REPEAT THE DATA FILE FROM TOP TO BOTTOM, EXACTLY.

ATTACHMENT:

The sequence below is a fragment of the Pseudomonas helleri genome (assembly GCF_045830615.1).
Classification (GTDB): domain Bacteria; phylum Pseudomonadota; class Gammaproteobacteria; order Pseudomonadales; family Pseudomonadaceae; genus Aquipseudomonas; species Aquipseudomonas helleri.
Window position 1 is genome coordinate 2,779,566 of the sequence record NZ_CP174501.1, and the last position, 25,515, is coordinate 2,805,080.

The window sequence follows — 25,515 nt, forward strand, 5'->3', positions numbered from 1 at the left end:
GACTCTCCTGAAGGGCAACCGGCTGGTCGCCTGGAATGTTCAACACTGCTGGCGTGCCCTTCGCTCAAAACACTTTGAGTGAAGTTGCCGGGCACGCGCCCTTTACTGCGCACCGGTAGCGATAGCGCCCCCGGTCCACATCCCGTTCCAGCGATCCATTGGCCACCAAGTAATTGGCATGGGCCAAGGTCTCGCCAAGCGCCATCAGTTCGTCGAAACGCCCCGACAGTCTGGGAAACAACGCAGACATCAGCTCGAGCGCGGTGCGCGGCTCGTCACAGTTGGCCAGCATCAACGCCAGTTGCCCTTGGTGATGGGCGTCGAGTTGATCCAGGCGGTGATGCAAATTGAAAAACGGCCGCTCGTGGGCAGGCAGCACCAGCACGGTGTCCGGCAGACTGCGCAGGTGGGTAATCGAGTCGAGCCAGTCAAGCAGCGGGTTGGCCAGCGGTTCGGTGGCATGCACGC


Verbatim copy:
The sequence below is a fragment of the Pseudomonas helleri genome (assembly GCF_045830615.1).
Classification (GTDB): domain Bacteria; phylum Pseudomonadota; class Gammaproteobacteria; order Pseudomonadales; family Pseudomonadaceae; genus Aquipseudomonas; species Aquipseudomonas helleri.
Window position 1 is genome coordinate 2,779,566 of the sequence record NZ_CP174501.1, and the last position, 25,515, is coordinate 2,805,080.

The window sequence follows — 25,515 nt, forward strand, 5'->3', positions numbered from 1 at the left end:
GACTCTCCTGAAGGGCAACCGGCTGGTCGCCTGGAATGTTCAACACTGCTGGCGTGCCCTTCGCTCAAAACACTTTGAGTGAAGTTGCCGGGCACGCGCCCTTTACTGCGCACCGGTAGCGATAGCGCCCCCGGTCCACATCCCGTTCCAGCGATCCATTGGCCACCAAGTAATTGGCATGGGCCAAGGTCTCGCCAAGCGCCATCAGTTCGTCGAAACGCCCCGACAGTCTGGGAAACAACGCAGACATCAGCTCGAGCGCGGTGCGCGGCTCGTCACAGTTGGCCAGCATCAACGCCAGTTGCCCTTGGTGATGGGCGTCGAGTTGATCCAGGCGGTGATGCAAATTGAAAAACGGCCGCTCGTGGGCAGGCAGCACCAGCACGGTGTCCGGCAGACTGCGCAGGTGGGTAATCGAGTCGAGCCAGTCAAGCAGCGGGTTGGCCAGCGGTTCGGTGGCATGCACGC